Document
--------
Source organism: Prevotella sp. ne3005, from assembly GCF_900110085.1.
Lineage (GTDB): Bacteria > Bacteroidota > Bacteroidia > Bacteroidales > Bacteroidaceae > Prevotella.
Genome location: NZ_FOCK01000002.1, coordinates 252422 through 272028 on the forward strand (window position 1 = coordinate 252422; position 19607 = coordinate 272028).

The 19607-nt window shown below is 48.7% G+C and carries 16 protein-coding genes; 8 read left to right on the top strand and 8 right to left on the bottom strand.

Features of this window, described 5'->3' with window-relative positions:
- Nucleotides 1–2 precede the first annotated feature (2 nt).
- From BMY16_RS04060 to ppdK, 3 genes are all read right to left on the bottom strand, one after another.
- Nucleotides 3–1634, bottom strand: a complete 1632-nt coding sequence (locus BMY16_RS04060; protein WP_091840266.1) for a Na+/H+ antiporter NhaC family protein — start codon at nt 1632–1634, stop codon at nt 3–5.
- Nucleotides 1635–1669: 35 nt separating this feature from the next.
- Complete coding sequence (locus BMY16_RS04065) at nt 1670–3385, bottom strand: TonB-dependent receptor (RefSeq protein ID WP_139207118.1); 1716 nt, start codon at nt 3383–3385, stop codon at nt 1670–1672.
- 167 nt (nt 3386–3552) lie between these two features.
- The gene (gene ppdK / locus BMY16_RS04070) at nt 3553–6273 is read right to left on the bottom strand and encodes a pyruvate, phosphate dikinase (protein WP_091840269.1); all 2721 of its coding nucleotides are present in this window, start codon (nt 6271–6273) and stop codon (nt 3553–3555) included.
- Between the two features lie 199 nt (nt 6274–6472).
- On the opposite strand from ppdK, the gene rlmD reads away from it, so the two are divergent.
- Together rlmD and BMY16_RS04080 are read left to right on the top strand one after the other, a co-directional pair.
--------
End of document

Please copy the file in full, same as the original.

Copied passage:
Source organism: Prevotella sp. ne3005, from assembly GCF_900110085.1.
Lineage (GTDB): Bacteria > Bacteroidota > Bacteroidia > Bacteroidales > Bacteroidaceae > Prevotella.
Genome location: NZ_FOCK01000002.1, coordinates 252422 through 272028 on the forward strand (window position 1 = coordinate 252422; position 19607 = coordinate 272028).

The 19607-nt window shown below is 48.7% G+C and carries 16 protein-coding genes; 8 read left to right on the top strand and 8 right to left on the bottom strand.

Features of this window, described 5'->3' with window-relative positions:
- Nucleotides 1–2 precede the first annotated feature (2 nt).
- From BMY16_RS04060 to ppdK, 3 genes are all read right to left on the bottom strand, one after another.
- Nucleotides 3–1634, bottom strand: a complete 1632-nt coding sequence (locus BMY16_RS04060; protein WP_091840266.1) for a Na+/H+ antiporter NhaC family protein — start codon at nt 1632–1634, stop codon at nt 3–5.
- Nucleotides 1635–1669: 35 nt separating this feature from the next.
- Complete coding sequence (locus BMY16_RS04065) at nt 1670–3385, bottom strand: TonB-dependent receptor (RefSeq protein ID WP_139207118.1); 1716 nt, start codon at nt 3383–3385, stop codon at nt 1670–1672.
- 167 nt (nt 3386–3552) lie between these two features.
- The gene (gene ppdK / locus BMY16_RS04070) at nt 3553–6273 is read right to left on the bottom strand and encodes a pyruvate, phosphate dikinase (protein WP_091840269.1); all 2721 of its coding nucleotides are present in this window, start codon (nt 6271–6273) and stop codon (nt 3553–3555) included.
- Between the two features lie 199 nt (nt 6274–6472).
- On the opposite strand from ppdK, the gene rlmD reads away from it, so the two are divergent.
- Together rlmD and BMY16_RS04080 are read left to right on the top strand one after the other, a co-directional pair.